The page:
Out of the Blue

Silk Trail 47, unique digital print, paper size 11 x 8.5 inches
This is what happens when a printer starts to run out of ink as you're printing an image: Lines appear in the print field. Less prominent colors in the image appear stronger because the ink for the main color is almost gone. Color gets deposited at the beginning of the print, or along the sides--the cartridge's vain attempt at producing the image it was programmed to do. I used to hate when that happened. Now I live for the ink to run low.
What you see here is what happened when I exploited all of that by printing, overprinting and reprinting several images on the same page, using the fast draft and normal printing features to vary the amount of ink laid down, as well as feeding the paper so that the images are out of register. I'm not giving you any more specifics except to say that the images I printed are from my Silk Road series. I'm calling this print series Silk Trail. Although each pass is a pale version of the original image--a trail--the image becomes a full and unique print through my printing process. (The images you see here are small-scale digital scans of the originals.)
What I'm doing with the ink is not all that different from that I'm doing when I paint: laying down successive layers of fairly transparent paint to build up a small color field. You can see some Silk Road paintings here and here and elsewhere on this blog.
The print series is up to #113. I'm waiting for the cartridge to run out so that I can bring the series to 100. After that, I don't know. Some of these prints will be shown by Conrad Wilde Gallery in Tucson next month. I'll keep you posted. Meanwhile, I'm having a blast.

Silk Trail 44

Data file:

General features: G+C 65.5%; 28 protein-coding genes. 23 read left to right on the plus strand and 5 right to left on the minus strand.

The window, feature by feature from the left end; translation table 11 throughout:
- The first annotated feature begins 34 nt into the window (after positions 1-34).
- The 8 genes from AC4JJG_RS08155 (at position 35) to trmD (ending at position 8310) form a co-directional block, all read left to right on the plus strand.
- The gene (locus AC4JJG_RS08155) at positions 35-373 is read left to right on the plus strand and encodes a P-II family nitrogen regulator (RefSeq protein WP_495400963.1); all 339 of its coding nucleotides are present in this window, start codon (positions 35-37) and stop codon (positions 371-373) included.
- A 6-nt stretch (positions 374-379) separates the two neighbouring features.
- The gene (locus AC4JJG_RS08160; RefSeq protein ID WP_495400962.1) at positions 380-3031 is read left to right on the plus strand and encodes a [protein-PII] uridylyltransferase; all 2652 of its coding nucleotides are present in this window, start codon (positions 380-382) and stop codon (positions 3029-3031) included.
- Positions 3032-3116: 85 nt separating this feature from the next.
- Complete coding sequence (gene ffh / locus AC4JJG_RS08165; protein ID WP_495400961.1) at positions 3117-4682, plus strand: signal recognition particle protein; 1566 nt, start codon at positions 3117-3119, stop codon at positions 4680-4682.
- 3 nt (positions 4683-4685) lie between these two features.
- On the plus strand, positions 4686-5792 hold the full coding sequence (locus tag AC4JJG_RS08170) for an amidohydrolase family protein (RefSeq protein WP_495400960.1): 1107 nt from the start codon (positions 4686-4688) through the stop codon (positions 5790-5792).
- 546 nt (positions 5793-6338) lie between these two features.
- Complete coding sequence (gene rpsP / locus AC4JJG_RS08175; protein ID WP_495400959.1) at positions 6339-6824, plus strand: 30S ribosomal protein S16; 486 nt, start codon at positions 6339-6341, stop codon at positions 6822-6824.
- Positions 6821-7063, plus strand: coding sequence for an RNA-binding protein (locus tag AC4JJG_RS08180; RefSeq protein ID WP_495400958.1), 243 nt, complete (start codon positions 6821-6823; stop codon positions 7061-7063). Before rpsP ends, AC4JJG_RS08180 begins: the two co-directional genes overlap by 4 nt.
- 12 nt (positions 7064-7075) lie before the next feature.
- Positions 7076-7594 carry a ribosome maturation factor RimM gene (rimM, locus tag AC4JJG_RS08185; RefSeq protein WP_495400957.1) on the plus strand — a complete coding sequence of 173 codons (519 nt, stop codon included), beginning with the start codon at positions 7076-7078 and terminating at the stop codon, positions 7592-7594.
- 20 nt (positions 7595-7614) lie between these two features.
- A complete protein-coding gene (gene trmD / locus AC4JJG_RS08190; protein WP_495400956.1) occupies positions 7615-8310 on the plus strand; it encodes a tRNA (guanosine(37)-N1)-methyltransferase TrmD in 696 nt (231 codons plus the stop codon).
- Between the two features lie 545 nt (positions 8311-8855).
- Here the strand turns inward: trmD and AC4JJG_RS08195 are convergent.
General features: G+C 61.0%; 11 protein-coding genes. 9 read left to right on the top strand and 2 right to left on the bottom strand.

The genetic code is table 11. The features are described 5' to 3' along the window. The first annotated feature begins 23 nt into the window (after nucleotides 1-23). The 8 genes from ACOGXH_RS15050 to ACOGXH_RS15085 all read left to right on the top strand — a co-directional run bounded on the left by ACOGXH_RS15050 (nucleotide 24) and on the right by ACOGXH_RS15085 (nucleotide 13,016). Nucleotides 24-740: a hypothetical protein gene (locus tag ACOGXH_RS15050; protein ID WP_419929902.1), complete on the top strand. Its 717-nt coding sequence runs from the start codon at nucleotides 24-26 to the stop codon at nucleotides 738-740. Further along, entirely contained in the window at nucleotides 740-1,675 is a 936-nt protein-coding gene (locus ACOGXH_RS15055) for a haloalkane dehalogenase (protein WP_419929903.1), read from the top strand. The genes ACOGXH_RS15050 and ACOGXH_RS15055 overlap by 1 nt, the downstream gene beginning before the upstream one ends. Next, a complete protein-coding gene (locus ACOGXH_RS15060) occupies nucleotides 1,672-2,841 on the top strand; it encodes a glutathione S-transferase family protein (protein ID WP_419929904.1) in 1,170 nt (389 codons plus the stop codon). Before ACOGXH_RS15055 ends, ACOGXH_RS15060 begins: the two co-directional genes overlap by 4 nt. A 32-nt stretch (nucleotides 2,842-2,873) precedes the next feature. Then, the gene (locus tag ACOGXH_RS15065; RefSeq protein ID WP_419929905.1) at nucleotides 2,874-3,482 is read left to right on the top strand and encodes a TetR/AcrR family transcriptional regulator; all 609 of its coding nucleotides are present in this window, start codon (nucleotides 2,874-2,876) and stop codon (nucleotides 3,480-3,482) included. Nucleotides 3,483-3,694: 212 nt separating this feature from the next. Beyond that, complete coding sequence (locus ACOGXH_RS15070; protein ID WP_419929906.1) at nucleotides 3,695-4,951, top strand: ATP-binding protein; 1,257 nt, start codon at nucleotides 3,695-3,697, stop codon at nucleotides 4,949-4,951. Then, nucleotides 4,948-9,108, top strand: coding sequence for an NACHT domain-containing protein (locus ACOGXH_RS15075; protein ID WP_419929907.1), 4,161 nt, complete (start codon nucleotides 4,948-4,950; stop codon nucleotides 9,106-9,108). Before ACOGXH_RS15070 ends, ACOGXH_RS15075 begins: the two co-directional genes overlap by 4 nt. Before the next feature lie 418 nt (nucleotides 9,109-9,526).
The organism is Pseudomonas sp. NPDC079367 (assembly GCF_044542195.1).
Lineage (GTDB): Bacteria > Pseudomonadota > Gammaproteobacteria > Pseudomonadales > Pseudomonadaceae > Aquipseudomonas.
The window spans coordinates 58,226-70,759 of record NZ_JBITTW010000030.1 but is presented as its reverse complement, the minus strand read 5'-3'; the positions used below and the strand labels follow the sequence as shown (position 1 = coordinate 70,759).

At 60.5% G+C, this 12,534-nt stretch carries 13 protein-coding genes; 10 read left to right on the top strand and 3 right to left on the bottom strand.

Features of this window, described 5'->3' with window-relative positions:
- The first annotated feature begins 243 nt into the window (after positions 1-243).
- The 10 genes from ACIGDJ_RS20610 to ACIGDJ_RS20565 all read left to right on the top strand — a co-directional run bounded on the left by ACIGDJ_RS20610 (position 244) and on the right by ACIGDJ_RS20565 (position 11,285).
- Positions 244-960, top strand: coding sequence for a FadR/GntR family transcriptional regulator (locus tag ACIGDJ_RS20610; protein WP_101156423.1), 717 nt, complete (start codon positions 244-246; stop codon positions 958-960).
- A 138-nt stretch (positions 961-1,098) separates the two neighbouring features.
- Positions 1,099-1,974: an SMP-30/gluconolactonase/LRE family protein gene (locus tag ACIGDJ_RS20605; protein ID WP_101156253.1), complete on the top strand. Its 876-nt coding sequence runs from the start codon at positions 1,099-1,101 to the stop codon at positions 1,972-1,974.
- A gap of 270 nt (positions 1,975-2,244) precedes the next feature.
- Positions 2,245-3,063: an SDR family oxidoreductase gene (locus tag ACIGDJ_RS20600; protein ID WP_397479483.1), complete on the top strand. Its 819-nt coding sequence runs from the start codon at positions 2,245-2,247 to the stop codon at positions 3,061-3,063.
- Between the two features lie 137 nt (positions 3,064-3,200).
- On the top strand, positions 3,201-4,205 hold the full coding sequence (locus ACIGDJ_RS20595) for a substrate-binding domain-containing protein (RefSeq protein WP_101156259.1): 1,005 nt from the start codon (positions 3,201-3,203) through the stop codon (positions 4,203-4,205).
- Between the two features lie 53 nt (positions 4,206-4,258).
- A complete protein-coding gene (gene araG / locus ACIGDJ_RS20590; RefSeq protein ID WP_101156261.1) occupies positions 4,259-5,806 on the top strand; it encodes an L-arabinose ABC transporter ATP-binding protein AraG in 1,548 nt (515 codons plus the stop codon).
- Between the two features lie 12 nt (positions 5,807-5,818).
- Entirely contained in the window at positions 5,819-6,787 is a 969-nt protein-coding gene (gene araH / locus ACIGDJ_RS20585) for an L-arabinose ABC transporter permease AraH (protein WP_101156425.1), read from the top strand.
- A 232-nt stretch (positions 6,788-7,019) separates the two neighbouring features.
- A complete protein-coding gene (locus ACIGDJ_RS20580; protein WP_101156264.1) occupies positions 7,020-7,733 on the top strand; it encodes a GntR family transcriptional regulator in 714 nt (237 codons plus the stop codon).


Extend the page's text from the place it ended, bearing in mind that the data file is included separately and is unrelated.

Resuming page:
Silk Trail 7

Silk Trail 8

Silk Trail 9

Silk Trail 39
Silk Trail 46
Silk Trail 33
Silk Trail 18
Silk Trail 45
Thanks to Julian Jackson for the title, which came in conversation.


Altoon Sultan said...

These are just beautiful; the light and texture are enticing, and the small size concentrates the image.

Cindy Morefield said...

Does someone, somewhere, give an award for "Best Use of Inkjet Printer"? You should get that award. Fantastic!

S.A. said...

Hey Joanne --- these are brilliant and beautiful! Thanks for sharing.

Nancy Natale said...

Good for you, Joanne, in finding a way to make the best of the end of the cartridges and get a beautiful result at the same time - utilitarian, inventive and extending your work into another medium all at once. These pieces look fabulous online and are probably even better in person.

Donna Dodson said...

Very Agnes Martin!

mikesorgatz said...

beautiful and resourceful! i used to work in a printshop and loved the colors on washup mats that were used to clean rollers. the ink was transparent and would accumulate to form gorgeous washes of color. a similar yet different effect.

anne mcgovern said...

Sensational, I can't wait to run out of ink.

LXV said...

Joanne-I love how you are "having a blast". This reminds me of when I used to mix my own colors (mostly tints of various grays) and refill old cartridges to print slightly offset series of patterns. Of course, your process is a lot cleaner both conceptually and in actual practice. I made a big mess and ruined a few printers, but they were dying printers anyway and the unpredictability was part of the excitement.

I adore the processes involved in "making do", or using things up, or repurposing complex tools when they no longer serve the manufacturer's intended purpose. In New England, where I'm from, there is an expression "swamp yankee" which, among other things connotes the ability to salvage the last bit of usefulness out of something (sometimes to the point of ridiculousness). But it is also a badge of pride and satisfaction.

Marc said...

i like these very much.

Joanne Mattera said...

Thanks, everyone!

Christian said...

Works by Agnes Martin but from the 21th century.
Thanks a lot !

Anonymous said...

Joanne, I love how you've made 2-d have a tactile quality and yes, very 21st c Agnes Martin-inspired!

Joanne Mattera said...

My little printer has no idea who Agnes is, so let's leave her out of it. ;-)

Stephanie Clayton said...

Beautiful, fluid, lush...
I just love when ideas come from unexpected sources.

Walker said...

These are very cool. Creative idea culled from your own work.

Anonymous said...

these would also make for excellent prototypes for sugar bite lithographic prints, on archival paper with archival inks, in editions...